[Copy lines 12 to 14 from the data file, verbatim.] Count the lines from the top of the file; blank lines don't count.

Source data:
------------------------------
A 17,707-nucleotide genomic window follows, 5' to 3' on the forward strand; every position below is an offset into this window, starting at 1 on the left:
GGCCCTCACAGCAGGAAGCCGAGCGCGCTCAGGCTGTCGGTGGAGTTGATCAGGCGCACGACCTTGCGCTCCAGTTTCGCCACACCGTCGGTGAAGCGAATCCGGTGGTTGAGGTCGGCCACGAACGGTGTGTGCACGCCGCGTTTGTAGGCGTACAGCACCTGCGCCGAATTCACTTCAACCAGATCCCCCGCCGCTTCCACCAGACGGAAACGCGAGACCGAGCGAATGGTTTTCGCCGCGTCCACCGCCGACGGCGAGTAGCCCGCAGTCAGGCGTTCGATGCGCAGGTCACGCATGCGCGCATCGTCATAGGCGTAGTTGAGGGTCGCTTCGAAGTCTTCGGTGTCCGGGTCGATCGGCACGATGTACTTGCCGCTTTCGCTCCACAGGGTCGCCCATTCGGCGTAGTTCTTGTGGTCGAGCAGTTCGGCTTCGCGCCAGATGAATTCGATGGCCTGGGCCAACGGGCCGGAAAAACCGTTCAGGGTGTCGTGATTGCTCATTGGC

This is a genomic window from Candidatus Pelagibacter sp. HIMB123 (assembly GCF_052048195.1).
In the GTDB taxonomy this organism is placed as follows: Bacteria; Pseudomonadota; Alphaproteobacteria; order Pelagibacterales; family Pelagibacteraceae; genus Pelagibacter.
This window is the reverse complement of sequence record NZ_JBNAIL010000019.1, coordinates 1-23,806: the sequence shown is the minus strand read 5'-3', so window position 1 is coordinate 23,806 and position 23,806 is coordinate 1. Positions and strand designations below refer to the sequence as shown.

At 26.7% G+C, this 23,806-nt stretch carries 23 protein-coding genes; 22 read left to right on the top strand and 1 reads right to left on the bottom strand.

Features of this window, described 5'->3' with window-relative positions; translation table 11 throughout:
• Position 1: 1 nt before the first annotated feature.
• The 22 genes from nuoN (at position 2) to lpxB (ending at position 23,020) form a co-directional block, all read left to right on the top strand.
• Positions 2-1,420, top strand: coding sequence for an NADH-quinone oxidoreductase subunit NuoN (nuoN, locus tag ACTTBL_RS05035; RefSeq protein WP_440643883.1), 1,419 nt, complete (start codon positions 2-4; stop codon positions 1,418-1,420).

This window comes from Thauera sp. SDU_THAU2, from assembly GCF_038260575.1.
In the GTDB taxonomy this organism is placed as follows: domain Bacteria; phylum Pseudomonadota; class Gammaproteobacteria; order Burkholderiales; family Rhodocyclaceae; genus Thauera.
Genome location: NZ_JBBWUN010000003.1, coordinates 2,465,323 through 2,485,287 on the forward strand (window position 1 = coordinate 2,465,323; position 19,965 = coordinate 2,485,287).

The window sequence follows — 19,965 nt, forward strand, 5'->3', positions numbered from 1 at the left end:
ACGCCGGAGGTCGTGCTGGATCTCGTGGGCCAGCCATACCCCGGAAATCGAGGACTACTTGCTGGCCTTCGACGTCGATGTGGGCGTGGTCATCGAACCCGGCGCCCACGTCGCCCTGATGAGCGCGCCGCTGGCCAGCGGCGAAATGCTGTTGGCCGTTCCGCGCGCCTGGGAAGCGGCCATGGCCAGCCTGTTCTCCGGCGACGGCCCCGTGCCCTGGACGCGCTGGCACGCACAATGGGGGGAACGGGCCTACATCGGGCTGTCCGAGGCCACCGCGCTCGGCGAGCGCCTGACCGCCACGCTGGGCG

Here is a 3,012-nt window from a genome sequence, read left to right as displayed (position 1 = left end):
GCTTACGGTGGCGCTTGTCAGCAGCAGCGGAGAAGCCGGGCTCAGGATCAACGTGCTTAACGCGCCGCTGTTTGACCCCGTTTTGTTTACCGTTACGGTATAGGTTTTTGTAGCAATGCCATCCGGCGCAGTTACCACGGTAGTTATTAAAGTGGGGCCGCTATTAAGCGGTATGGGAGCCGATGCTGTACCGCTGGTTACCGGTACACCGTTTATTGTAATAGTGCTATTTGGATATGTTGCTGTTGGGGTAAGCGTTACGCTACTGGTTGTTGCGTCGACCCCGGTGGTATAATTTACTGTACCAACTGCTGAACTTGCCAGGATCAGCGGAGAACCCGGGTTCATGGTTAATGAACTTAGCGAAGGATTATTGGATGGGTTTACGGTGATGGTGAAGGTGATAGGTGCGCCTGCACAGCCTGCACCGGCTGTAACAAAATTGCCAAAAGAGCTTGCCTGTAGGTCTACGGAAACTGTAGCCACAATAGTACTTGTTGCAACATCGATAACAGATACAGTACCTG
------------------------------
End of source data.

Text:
In the GTDB taxonomy this organism is placed as follows: domain Bacteria; phylum Pseudomonadota; class Gammaproteobacteria; order Burkholderiales; family Rhodocyclaceae; genus Thauera.
Genome location: NZ_JBBWUN010000003.1, coordinates 2,465,323 through 2,485,287 on the forward strand (window position 1 = coordinate 2,465,323; position 19,965 = coordinate 2,485,287).

The window sequence follows — 19,965 nt, forward strand, 5'->3', positions numbered from 1 at the left end: